According to the National Waste Policy, 16.8 million televisions and computer equipment reached their “end of life” in 2007/08- of these, a staggering 84% were sent to landfill and only 10% were recycled. As Australia prepares to switch off analogue signals by the end of 2013 and switch over to digital television, this number will increase dramatically as the country begins to send a staggering amount of hazardous, electronic waste to landfill.

Kerbside Recycling & Television Collections

Recent research indicates that 90% of Australian households have access to regular kerbside recycling of materials such as plastic, paper and glass with a large majority making use of these services. However, the Australian Bureau of Statistics states that electronic waste is growing three times more than the rate of general domestic waste suggesting that Australia is in need of a similar kerbside, electronic waste collection. With the digital switch imminent, this figure is set to rise even further.

Televisions in landfill rockets as digital TV arrives in Australia

Television is a constantly evolving technology and consumers are always hungry for more.

There is no denying that digital television will be a huge breakthrough for Australian technology; it will allow those in rural areas with poor analogue signal to connect to the world through the small screen and will improve viewing and programming quality for all Australians. As a country we are further behind many European countries, as well as America, who are already well into their transition from analogue to digital.

Viewers do have the option to add a set top box to their existing television sets however, many old analogue televisions will not have the appropriate connections and, with the introduction of newer technology such as High Definition TV, many will opt for an upgrade with built in digital and HD technology. But, what will happen to these discarded televisions?

Sending your Ewaste to landfill is a waste; TV’s, like computers and white goods, can be recycled.

By throwing televisions into skip bins we are not only wasting valuable landfill space, but we’re also throwing away valuable non-renewable materials. Televisions are 98% recyclable and contain materials such as zinc, nickel and copper. All of which, through a careful recycling process, can be recovered and reused.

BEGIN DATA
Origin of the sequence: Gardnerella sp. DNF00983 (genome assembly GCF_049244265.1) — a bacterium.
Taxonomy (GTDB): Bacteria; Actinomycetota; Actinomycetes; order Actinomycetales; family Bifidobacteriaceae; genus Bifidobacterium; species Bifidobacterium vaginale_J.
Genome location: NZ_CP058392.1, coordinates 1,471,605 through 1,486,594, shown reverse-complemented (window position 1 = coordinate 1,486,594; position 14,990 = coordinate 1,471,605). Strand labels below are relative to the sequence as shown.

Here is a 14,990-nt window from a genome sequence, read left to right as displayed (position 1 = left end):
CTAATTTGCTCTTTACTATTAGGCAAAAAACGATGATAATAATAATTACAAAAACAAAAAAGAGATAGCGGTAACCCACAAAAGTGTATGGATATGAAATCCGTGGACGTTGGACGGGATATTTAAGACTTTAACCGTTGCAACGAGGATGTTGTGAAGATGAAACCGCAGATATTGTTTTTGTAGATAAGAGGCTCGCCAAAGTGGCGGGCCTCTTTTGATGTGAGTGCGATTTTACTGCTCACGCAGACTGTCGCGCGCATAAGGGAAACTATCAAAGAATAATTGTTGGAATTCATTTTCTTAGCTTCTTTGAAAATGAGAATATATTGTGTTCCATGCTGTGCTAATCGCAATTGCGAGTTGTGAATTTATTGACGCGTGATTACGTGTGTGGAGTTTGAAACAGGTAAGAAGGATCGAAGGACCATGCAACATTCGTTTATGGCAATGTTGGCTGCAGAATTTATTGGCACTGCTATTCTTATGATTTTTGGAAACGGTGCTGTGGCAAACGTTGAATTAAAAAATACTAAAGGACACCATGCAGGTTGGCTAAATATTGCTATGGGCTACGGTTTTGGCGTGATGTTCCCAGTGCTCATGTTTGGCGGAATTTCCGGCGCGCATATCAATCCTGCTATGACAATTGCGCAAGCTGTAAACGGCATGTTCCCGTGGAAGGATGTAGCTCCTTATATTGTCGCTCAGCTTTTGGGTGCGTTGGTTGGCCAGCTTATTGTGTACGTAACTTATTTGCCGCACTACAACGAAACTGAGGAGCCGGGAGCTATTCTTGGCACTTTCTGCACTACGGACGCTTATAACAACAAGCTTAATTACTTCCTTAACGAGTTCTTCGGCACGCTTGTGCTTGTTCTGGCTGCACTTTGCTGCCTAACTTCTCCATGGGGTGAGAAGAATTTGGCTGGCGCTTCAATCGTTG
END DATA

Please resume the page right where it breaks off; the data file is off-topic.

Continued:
After much pressure from the larger electronic manufacturers, the Australian Government has agreed to implement the Product Stewardship Scheme which passes the responsibility of recycling back to the manufacturer. Under this scheme, consumers will pay a small amount on purchase and will then be able to return their ewaste to the manufacturer once the item reaches its end of life.

Too little, too late?

This innovative new programme will hopefully see an increase in electronic waste recycling but won’t be fully operational until 2011. The scheme will also only provide funding for newly purchased items and does not take into account the millions of analogue televisions that are already being discarded. It’s also too late for the 61% of Australians that have already made the transition to digital television, whose new televisions may not be protected under the proposed scheme.

According to the 2006 Consensus, there were over 7.5 million private dwellings in Australia containing an average of 22 electrical items (including white goods) per household. Taking into account population and housing growth over the last four years, Ewaste predicts that there are enough electronic items in Australian households to fill 1.3 million semi trailers – lined up that makes 17,000 km of Ewaste. To put that into perspective, that’s enough ewaste to reach all the way from Sydney to London, England. This doesn’t even begin to take into account commercial ewaste from businesses; how many more computers, printers, monitors, fax machines, phone sets, scanners and photocopiers do you think they own? And, unless the Australian Government do something to solve our growing Ewaste problem soon, the vast majority is heading for the dump…

How you can recycle your analogue televisions and other electronic goods NOW.

In the mean time, 1800ewaste is Australia’s leading ewaste collection and recycling service and we’re passionate about diverting as much electronic equipment from landfill as possible. We believe in prolonging the lifespan of valuable materials by recycling all that we can. Currently 95-98%, by weight, of all the materials we collect is recycled for future use. Our service is professional, fast and reliable; we’ll come to you, collect your Ewaste and deliver it to the appropriate recycling facility. 1800ewaste only recycles with ISO14001 accredited Australian recycling facilities.

If you’re interested in having your Ewaste recycled please give us a call today on 1800 39 27 83.